Photo courtesy of parentpalace.com
After concluding my sixth year as a summer camp counselor, I can now fully comprehend one thing: I am fearful for future generations.
Let me preface this by saying that for the first five years of working at my local town summer camp, I was a camp counselor for junior camp, which has kids ages 8-11. This year, however, I assumed a leadership position, being promoted to the athletic director of senior camp, which has kids ages 12-14.
Having a bigger role at the camp allowed me to interact with the kids more as opposed to previous years when I was assigned to a group. That wasn’t a bad thing by any means, it just meant that I was more exposed to the new fledgling teen culture that even to me, only being 19, is somehow nothing like when I was the same age as the campers. What I discovered is that I am quite appalled and frightened by the outlook of this generation and for generations to come.
The reason I thought about this topic in the first place is because of an almost daily exchange between me, an experienced counselor, and a group of soon-to-be eighth graders. Some of the things I heard/saw from them are just utterly distasteful. Even with me being within earshot, I heard them almost purposefully holler out vulgarities and other crude remarks that were certainly not appropriate for camp by any means. Some of these comments were even directed at me, especially when I asked them to be a part of my athletic activities, which was the main duty of my position. The only power I really had in stopping this sort of behavior was to simply tell them repeatedly to not use that type of language at camp, but against my wishes, they continued to anyway.
Even now, I am still trying to wrap my mind around why some of the campers acted so brashly, but I was able to determine a few possible reasons. Maybe they were seeking attention for themselves? Possibly, but a more likely scenario is that kids at the age they are at my camp (12-14) are encountering their first tastes of independence. Perhaps that is the reason they acted out the way they did. Those are all potential conclusions, but for me the proof is in the pudding, and that pudding is technology.
What I’ve come to finally understand is that despite these kids being only a few years younger than I am, they grew up in a much more technologically advanced time than I did. For instance, many of the campers walked around fidgeting with their iPhones. When I was their age, I was lucky to even have a cell phone. I had one of those flip phones that to text, you had to hit the button multiple times for the letter to change. There was one day when, no joke, I turned around in the cafeteria, and every single camper was looking down doing something on a smartphone.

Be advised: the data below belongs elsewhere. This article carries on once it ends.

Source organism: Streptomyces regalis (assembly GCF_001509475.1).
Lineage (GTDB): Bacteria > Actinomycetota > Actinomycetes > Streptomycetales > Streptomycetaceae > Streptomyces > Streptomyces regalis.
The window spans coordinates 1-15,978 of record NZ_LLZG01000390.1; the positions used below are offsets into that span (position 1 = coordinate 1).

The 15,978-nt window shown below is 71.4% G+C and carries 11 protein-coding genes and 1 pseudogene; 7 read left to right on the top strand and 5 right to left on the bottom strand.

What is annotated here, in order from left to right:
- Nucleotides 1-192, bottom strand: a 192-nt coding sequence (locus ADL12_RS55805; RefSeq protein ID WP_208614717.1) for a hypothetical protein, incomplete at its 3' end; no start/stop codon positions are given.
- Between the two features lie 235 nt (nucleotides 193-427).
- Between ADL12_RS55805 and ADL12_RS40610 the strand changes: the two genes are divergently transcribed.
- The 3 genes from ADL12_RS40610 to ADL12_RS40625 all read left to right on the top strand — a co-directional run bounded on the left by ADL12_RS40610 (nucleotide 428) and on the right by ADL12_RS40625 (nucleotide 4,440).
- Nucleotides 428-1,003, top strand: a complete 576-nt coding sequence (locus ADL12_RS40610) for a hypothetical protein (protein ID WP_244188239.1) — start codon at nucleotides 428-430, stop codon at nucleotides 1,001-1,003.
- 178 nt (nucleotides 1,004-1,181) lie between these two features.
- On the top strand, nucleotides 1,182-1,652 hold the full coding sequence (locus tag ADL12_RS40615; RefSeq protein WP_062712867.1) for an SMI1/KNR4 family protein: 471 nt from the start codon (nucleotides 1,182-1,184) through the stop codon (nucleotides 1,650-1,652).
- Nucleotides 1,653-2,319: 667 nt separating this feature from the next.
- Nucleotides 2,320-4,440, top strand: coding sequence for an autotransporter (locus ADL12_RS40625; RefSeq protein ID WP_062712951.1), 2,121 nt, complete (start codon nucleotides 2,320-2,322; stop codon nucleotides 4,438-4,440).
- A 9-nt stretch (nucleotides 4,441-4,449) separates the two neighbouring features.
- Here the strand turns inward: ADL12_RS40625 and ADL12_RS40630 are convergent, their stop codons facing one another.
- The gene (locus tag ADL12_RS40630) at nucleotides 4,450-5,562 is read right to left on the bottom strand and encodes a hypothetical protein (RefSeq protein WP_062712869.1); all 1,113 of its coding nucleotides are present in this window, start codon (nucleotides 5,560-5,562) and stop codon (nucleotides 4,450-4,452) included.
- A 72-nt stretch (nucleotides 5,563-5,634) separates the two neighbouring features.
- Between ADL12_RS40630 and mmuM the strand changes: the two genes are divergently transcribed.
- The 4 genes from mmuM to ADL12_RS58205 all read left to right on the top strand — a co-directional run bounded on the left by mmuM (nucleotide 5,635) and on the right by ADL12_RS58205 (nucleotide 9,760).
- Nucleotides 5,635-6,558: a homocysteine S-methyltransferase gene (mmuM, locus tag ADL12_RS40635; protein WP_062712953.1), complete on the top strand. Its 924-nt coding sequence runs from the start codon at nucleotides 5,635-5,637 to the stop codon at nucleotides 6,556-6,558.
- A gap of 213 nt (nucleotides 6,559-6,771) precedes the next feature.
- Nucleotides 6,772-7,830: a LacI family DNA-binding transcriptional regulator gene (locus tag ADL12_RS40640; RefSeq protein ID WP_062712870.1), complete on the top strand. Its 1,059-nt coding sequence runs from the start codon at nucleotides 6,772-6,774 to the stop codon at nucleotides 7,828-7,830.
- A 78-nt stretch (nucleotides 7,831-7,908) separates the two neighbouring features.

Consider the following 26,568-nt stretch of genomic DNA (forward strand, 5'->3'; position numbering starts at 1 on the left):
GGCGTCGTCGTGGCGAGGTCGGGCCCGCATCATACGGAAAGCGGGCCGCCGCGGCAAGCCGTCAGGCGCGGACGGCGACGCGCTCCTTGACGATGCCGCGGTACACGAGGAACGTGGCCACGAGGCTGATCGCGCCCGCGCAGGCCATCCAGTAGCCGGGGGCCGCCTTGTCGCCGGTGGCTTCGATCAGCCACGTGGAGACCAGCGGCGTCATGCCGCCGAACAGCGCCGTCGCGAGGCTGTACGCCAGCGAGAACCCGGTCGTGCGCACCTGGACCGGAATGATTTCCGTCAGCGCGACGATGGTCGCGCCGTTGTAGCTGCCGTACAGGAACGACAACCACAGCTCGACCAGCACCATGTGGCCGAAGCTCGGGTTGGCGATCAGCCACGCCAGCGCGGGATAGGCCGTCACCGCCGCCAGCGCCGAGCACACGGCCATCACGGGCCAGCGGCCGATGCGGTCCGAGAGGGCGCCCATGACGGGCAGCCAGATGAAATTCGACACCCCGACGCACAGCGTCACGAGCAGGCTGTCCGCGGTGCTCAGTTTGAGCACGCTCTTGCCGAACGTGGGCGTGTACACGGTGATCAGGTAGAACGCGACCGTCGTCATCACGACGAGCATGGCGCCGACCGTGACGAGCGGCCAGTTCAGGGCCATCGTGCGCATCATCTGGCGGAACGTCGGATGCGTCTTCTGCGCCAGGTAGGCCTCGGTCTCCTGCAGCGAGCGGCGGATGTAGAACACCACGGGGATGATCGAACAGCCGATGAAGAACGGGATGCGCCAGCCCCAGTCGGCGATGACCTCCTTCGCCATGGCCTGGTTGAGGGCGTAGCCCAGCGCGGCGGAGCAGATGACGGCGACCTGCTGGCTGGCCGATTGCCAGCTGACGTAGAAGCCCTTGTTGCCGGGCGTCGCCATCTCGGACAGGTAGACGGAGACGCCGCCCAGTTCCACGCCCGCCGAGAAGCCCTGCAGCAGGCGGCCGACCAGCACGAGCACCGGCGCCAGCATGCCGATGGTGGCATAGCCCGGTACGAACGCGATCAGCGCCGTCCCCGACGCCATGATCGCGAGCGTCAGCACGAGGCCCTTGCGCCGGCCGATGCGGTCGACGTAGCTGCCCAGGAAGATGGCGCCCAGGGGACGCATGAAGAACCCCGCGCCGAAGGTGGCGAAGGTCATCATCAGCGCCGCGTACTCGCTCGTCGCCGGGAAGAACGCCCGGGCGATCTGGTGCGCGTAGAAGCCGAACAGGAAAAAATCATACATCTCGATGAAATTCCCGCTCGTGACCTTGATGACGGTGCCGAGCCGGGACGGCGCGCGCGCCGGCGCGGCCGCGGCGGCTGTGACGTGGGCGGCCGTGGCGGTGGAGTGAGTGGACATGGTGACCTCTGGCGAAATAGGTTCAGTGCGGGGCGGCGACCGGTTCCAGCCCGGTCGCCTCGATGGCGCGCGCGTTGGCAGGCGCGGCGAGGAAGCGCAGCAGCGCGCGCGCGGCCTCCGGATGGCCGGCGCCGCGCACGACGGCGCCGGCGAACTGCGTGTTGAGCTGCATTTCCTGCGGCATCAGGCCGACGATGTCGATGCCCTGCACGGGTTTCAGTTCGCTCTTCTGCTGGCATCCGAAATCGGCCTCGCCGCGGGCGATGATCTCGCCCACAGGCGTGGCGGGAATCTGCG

While I have to admit myself, technology is great, it is corrupting our youth. With the seemingly endless 24/7 plugged-in atmosphere that technology like smartphones create, kids nowadays won’t let it leave their fingertips. It exposes kids to nearly unlimited Internet access that for the most part is left harmfully uncensored. That is the chief reason why I think kids tend to use such foul language and lash out against superiors today. That’s what they have become accustomed to, and if this trend is happening to kids not even a decade younger than me, what’s going to happen to the next generation? And the generation after that?
My biggest fear is that they are going to rely solely upon technology, which would inhibit growth and maturity in areas like social interaction, something that is crucial to development. Don’t get me wrong, technology is wonderful and useful, but until kids, and adults, for that matter, can understand that there should be a limit to its use, future generations are doomed. Yes, by all means should technology be utilized, but it should be employed for meaningful reasons.
Instead of watching some mainstream YouTube video, or some useless viral Twitter video, get some fresh air and do something productive. Play a game, try something new, explore. Whatever the case, there seems to be a problem we all need to fix and that only starts with teaching our youth the right way to act and think.
With the dawn of some highly sophisticated technological advances set to take place over the next few years, the problem might only be exacerbated. The fact of the matter is that until we can finally learn to disconnect from such an overbearing technological age, our future generations are in for a real digital dilemma.
By: Luke Feliciano ~Sports Editor~
Categories: Opinions & Editorials